Stop Avoiding the Essential Part of Your Planning
The right kind of planning can help you put the right strategy in place, put you on the road to making better business decisions, and keep you on track. But which type of planning is that “right” kind? Read below to learn more…
“A goal without a plan is just a wish.” – Antoine de Saint-Exupéry
Stop Avoiding the Essential Part of Your Planning
By Marina Darlow
If you hang around this blog, chances are you’re a leader in your field, probably with a pronounced entrepreneurial streak. Therefore, your work in the world must require a fair amount of planning.
Entrepreneurs and leaders are generally good at setting goals and making big-picture plans. They often get incredible amounts of work done in a single day. The problem is, Visionaries tend to neglect the mid-term planning. That inevitably leads to becoming overwhelmed towards the deadline, making stress-induced mistakes, and placing unnecessary strain on themselves and their teams.
Why do bright people avoid the most obvious way to make their plans a reality? Here are some of the most common reasons:
- There is no guarantee of success. Big goals are fun to dream up and to share with the team. The high energy at the beginning of a project makes us feel creative and important. In contrast, unpacking a Grand Plan into week-long tasks could make you face the harsh reality – your plans may not be feasible. Ouch. When you sit down to make a detailed plan, the FEAR OF FAILURE lurks just beneath the surface.
- Detailed planning can be TEDIOUS and BORING. Writing down lists and figuring out logistics doesn’t always mix well with the Visionary type.
- There is a sense of SHEER UNENDING-ness. Just so much to do. Paradoxically, the first few planning sessions create a strong sense of overwhelm, making you want to slip back into doing “very urgent stuff”.
With that in mind, how do you turn a Grand Plan into a clear step-by-step map, rather than a set of great goals shining out of the weeds of urgent to-dos? And how do you make make mid-term planning an organic part of your business culture?
Step one: Awareness.
Now that we’ve pinpointed the reasons people avoid mid-term planning, it will be easier to recognize these behavior patterns, and therefore easier to change them. Go beyond inspiring speeches, and break down a grand goal into weekly tasks. Know that a fear of failure is unavoidable, and accept it as part of a healthy process. Better to face it ahead of time and prepare for a number of possible scenarios, than discover your fears came true because you avoided basic planning. Yes, it will be boring and overwhelming at times, but you’ll be saving yourself from much greater overwhelm in the very near future.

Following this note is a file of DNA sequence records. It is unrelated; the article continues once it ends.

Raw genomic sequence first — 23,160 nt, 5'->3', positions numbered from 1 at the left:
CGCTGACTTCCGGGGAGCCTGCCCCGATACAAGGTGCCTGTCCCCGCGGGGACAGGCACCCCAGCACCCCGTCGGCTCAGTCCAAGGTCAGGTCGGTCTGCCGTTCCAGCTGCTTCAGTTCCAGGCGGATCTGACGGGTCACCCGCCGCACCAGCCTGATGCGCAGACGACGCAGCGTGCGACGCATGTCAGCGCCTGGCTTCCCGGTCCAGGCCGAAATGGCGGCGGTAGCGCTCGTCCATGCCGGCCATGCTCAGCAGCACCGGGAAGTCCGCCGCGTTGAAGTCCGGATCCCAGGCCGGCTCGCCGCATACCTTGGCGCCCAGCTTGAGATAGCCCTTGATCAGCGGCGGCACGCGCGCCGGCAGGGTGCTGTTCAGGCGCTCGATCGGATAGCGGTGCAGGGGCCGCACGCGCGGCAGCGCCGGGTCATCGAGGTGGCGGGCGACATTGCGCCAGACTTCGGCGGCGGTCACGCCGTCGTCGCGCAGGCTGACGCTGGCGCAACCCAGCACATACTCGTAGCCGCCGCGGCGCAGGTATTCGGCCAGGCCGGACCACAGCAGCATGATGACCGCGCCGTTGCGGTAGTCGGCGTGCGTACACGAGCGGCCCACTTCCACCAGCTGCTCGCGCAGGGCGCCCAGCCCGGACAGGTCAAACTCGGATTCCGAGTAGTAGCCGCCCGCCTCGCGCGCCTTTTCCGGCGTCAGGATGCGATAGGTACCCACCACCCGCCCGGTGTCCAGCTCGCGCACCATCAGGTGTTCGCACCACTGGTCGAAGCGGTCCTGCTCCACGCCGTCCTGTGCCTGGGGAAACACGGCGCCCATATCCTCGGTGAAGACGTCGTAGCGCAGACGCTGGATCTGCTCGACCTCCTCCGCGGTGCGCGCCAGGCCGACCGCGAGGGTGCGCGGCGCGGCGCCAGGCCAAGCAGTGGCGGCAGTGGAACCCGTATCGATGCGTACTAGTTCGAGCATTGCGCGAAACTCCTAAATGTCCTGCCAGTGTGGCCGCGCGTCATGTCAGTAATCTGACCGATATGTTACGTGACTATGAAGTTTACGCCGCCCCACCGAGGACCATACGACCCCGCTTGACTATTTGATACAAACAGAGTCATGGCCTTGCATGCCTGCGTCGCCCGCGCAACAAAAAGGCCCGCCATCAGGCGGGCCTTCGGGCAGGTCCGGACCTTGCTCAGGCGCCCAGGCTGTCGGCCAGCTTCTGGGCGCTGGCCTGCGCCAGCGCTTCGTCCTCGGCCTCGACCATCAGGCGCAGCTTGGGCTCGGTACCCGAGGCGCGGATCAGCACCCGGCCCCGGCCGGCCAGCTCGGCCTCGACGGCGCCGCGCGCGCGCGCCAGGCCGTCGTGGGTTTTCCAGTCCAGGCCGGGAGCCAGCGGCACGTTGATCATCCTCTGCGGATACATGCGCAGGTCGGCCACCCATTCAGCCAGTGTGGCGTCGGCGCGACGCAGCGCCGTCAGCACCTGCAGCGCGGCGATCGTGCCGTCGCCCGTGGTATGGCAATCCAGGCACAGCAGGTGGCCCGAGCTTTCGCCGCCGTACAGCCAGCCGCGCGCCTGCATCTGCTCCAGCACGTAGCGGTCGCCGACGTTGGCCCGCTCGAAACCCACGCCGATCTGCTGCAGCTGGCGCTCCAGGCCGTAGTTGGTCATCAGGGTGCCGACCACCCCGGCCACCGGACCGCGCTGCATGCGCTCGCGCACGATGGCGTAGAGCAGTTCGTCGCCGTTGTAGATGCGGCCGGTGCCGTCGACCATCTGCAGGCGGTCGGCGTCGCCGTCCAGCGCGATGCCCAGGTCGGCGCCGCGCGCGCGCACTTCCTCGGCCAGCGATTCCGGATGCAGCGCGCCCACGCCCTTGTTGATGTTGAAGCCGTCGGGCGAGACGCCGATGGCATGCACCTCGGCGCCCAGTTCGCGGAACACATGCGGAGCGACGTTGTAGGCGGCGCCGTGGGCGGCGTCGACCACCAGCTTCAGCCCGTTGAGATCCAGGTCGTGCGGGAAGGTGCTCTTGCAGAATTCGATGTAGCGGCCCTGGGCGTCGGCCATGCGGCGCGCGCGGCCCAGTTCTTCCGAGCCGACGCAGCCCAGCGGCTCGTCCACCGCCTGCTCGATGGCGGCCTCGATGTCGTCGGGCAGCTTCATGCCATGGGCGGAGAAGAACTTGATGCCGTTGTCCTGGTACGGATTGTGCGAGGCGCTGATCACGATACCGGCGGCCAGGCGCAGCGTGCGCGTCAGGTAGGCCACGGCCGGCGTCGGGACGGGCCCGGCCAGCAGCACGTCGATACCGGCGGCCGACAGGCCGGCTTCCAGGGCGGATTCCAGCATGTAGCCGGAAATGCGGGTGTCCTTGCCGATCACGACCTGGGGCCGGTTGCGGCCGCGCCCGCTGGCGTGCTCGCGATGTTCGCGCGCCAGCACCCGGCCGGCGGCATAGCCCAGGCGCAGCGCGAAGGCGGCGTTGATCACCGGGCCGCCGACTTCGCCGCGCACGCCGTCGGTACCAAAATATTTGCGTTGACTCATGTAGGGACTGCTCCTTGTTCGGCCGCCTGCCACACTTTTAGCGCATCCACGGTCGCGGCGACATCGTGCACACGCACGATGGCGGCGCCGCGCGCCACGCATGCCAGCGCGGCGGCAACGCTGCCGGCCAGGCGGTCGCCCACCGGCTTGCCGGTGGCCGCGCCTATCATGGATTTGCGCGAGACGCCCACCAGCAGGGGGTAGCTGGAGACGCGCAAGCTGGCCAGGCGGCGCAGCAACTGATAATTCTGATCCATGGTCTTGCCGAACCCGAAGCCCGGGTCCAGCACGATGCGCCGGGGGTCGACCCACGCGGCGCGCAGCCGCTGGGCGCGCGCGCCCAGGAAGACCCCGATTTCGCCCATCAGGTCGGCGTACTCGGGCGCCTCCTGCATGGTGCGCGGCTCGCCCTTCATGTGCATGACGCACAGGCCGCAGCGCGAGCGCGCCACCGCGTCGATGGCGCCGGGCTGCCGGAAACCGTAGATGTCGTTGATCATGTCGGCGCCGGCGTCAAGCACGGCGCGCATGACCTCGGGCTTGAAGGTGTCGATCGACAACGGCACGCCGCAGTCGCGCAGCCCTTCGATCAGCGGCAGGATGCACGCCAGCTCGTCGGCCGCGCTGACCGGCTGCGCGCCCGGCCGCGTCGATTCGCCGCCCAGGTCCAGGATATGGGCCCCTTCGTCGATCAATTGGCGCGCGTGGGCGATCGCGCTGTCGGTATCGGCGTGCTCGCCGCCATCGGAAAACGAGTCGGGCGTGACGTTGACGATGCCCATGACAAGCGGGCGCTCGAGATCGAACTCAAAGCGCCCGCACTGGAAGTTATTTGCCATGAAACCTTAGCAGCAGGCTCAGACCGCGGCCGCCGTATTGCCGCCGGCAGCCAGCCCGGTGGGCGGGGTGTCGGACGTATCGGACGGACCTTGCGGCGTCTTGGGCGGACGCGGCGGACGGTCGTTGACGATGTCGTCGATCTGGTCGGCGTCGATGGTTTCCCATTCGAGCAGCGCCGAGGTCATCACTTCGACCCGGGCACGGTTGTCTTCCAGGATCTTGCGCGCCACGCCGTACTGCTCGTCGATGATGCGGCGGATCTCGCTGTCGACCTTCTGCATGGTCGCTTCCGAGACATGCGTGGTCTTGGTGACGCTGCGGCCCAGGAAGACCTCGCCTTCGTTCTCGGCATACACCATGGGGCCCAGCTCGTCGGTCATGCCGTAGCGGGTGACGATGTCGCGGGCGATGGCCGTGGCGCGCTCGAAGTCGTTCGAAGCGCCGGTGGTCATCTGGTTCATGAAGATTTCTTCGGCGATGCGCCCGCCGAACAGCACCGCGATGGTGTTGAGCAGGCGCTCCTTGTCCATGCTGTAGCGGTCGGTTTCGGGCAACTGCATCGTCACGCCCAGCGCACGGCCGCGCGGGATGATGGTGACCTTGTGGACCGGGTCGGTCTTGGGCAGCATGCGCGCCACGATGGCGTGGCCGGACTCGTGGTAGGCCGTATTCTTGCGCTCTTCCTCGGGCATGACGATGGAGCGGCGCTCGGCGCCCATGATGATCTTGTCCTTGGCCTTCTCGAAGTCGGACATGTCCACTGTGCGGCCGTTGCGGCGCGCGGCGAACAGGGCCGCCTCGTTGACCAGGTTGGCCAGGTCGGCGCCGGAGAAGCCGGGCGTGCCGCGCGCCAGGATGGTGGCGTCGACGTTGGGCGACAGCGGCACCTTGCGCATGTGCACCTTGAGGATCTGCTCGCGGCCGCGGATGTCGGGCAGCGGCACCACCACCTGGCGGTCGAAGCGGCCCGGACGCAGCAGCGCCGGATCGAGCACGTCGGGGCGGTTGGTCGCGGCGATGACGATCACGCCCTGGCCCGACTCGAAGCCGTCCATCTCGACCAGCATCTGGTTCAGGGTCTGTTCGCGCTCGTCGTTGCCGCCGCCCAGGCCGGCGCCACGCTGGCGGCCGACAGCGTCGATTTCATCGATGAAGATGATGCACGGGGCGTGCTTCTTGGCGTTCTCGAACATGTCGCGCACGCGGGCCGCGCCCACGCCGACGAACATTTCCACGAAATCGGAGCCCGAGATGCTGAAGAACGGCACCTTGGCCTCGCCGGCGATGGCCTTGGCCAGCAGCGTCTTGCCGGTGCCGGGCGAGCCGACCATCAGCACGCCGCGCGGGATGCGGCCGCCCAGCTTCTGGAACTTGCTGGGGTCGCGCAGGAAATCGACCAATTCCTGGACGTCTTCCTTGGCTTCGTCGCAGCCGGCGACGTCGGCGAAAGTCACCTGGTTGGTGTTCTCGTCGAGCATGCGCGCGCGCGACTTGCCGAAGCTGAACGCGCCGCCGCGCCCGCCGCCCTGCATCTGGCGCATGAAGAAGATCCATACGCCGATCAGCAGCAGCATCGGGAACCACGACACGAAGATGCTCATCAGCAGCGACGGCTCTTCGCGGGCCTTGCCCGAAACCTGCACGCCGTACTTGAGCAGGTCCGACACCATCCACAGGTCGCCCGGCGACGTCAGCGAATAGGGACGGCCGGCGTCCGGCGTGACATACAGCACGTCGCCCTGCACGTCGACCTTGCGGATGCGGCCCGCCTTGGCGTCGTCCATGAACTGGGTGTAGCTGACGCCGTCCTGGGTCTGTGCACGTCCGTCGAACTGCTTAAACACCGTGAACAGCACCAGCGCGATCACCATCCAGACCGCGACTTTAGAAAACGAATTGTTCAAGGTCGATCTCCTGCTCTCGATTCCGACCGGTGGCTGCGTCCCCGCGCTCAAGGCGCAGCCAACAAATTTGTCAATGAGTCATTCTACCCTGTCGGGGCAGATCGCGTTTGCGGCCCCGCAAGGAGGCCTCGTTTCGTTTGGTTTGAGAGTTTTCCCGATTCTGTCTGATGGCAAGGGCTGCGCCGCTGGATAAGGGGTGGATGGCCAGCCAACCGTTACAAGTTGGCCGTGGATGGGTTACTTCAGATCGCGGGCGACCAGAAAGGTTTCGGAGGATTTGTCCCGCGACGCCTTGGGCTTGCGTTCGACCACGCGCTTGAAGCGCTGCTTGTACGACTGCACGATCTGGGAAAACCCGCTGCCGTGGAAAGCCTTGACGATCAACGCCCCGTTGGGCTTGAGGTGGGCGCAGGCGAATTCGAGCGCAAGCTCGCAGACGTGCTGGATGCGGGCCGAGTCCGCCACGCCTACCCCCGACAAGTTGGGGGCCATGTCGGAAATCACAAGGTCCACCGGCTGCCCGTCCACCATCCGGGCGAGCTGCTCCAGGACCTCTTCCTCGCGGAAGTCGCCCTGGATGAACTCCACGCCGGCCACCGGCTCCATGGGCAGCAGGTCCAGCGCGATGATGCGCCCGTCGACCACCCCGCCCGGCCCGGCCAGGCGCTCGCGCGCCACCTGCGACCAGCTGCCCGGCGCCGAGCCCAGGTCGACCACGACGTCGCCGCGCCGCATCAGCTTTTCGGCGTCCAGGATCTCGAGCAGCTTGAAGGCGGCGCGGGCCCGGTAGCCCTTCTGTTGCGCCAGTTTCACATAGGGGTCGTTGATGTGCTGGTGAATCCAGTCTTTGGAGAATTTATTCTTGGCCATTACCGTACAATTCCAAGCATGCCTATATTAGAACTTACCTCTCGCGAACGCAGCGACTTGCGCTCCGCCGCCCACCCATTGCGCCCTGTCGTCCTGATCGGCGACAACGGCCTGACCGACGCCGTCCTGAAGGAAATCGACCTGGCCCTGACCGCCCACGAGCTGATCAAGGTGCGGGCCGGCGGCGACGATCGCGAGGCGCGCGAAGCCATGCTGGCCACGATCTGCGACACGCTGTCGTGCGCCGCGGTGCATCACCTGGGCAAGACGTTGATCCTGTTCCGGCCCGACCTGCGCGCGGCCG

Step two: Review mid-term plans on a regular basis.
You may think this part is obvious, and you’d be mistaken. This is where many leaders drop the ball, because mid-term planning can be sobering, or boring, or overwhelming, or all of the above.
There are two main benefits to a regular review: the obvious one of tracking progress and identifying problems early, and the less obvious one of reducing noise. Teams regard a weekly review as a natural opportunity for communication, the time and place to talk about a project. This way, everything but the most urgent issues would be discussed during the review, instead of randomly distracting the leader.
Go ahead and put a recurring planning session on the calendar.
Step three: Make it enjoyable.
Otherwise, it will be all too easy to just skip it in favor of something urgent or shiny. Here is one of the most effective ways I know: vividly envision the outcome for every mid-size task. It takes surprisingly little time. Sometimes no more than a fraction of a second. The payoff is huge – you now have a clearly defined task and you have enjoyed the process. Next time you have a detailed plan to make there will be far less resistance. You may even find yourself looking forward to the planning session.
A habit of mid-term planning increases the chances of Big Goal accomplishment by orders of magnitude. To ensure this habit takes root in your organization, make it enjoyable for everyone by teaching your team to vividly imagine mid-term outcomes.
“Vividly imagine” equals “clearly define”. You will have a map of well-defined tasks, and everyone will have enjoyed the process. Enjoyable stuff is much more likely to be done consistently, and on a regular basis, which is absolutely crucial to make your planning effective.
Marina Darlow is a systems’ pro, and a productivity expert. She helps impact-driven entrepreneurs get 10-20 more productive hours a week, stop leaking money, and prevent stress-fueled breakdowns. Reach her at www.vision-framework.com.
YOUR CALL TO ACTION
Schedule a mid-term planning session and put in on your calendar! Tell us how adding these sessions to your planning has helped your plans turn into reality. Share below.